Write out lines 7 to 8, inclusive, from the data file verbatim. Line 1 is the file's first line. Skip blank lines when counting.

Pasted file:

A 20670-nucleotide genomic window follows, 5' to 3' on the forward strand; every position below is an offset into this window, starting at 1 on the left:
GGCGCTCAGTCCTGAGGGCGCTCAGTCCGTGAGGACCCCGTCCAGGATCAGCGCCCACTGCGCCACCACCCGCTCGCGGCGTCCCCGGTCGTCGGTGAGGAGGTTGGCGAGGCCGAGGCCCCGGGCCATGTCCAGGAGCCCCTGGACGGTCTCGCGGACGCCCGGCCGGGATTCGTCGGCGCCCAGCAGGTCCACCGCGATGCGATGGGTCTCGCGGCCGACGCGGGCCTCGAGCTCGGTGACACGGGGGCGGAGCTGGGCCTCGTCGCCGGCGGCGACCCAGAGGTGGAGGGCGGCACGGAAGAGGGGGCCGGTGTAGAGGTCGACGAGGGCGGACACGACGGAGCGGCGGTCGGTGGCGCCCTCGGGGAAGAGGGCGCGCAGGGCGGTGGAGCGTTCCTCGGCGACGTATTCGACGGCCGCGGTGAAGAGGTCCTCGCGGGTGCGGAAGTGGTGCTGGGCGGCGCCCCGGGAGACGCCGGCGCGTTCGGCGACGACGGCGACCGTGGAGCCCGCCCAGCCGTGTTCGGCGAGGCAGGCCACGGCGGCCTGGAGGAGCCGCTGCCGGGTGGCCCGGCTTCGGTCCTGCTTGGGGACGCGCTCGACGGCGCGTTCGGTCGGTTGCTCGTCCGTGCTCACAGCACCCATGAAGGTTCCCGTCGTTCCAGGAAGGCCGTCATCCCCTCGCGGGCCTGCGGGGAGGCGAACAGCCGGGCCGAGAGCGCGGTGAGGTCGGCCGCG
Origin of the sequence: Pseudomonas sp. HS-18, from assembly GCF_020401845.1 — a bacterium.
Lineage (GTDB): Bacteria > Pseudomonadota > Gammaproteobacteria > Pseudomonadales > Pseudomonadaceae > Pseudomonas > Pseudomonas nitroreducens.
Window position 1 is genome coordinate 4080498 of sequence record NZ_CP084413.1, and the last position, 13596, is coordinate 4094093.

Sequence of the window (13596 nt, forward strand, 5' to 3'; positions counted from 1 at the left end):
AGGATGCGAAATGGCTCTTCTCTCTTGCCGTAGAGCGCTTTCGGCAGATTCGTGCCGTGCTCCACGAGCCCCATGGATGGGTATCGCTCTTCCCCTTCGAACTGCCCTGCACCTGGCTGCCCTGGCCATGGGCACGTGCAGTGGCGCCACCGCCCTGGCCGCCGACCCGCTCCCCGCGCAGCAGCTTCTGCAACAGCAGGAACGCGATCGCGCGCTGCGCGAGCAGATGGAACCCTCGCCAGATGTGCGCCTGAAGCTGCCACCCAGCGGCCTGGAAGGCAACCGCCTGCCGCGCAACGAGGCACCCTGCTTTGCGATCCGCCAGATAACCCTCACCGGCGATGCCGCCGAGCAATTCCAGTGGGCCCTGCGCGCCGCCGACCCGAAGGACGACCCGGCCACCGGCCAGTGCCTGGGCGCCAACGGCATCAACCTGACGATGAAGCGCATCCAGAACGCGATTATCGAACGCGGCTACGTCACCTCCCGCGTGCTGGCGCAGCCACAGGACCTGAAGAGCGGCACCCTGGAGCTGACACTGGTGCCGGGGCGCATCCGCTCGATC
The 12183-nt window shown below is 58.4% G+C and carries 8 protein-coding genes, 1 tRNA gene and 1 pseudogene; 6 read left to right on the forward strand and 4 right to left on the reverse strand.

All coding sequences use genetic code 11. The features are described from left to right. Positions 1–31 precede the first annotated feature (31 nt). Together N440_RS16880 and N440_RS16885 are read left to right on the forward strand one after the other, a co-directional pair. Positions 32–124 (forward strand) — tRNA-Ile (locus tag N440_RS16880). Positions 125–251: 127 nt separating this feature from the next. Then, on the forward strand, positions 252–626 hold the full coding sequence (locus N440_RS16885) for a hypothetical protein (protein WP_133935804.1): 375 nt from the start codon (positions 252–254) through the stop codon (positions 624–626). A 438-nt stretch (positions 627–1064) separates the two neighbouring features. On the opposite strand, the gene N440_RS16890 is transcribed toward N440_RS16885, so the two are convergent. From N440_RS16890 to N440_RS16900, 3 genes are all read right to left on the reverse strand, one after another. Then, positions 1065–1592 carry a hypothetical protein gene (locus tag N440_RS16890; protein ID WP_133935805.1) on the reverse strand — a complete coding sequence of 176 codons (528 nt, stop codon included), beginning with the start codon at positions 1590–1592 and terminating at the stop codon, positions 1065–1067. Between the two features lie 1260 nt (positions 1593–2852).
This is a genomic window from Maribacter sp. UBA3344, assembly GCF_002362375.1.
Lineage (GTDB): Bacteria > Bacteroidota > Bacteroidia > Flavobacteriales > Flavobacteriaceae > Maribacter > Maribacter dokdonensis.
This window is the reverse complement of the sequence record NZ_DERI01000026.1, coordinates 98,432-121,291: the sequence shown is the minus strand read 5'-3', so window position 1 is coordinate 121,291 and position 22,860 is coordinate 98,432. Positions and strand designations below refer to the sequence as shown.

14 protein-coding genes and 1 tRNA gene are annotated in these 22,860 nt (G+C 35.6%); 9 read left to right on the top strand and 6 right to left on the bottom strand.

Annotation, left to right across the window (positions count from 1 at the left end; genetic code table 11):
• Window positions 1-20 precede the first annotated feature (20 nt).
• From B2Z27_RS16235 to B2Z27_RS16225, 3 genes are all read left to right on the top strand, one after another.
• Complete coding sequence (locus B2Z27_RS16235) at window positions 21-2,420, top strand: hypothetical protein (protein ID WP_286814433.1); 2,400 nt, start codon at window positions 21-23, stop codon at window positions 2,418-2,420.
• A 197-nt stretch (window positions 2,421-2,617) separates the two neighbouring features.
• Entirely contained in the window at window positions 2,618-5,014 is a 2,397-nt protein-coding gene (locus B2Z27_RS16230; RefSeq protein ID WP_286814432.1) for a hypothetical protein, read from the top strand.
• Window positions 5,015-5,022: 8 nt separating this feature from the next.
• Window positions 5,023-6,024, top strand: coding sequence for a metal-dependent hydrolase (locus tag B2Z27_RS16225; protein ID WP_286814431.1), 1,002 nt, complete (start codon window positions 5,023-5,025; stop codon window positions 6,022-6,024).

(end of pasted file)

AGGATGCGAAATGGCTCTTCTCTCTTGCCGTAGAGCGCTTTCGGCAGATTCGTGCCGTGCTCCACGAGCCCCATGGATGGGTATCGCTCTTCCCCTTCGAACTGCCCTGCACCTGGCTGCCCTGGCCATGGGCACGTGCAGTGGCGCCACCGCCCTGGCCGCCGACCCGCTCCCCGCGCAGCAGCTTCTGCAACAGCAGGAACGCGATCGCGCGCTGCGCGAGCAGATGGAACCCTCGCCAGATGTGCGCCTGAAGCTGCCACCCAGCGGCCTGGAAGGCAACCGCCTGCCGCGCAACGAGGCACCCTGCTTTGCGATCCGCCAGATAACCCTCACCGGCGATGCCGCCGAGCAATTCCAGTGGGCCCTGCGCGCCGCCGACCCGAAGGACGACCCGGCCACCGGCCAGTGCCTGGGCGCCAACGGCATCAACCTGACGATGAAGCGCATCCAGAACGCGATTATCGAACGCGGCTACGTCACCTCCCGCGTGCTGGCGCAGCCACAGGACCTGAAGAGCGGCACCCTGGAGCTGACACTGGTGCCGGGGCGCATCCGCTCGATC
The 12183-nt window shown below is 58.4% G+C and carries 8 protein-coding genes, 1 tRNA gene and 1 pseudogene; 6 read left to right on the forward strand and 4 right to left on the reverse strand.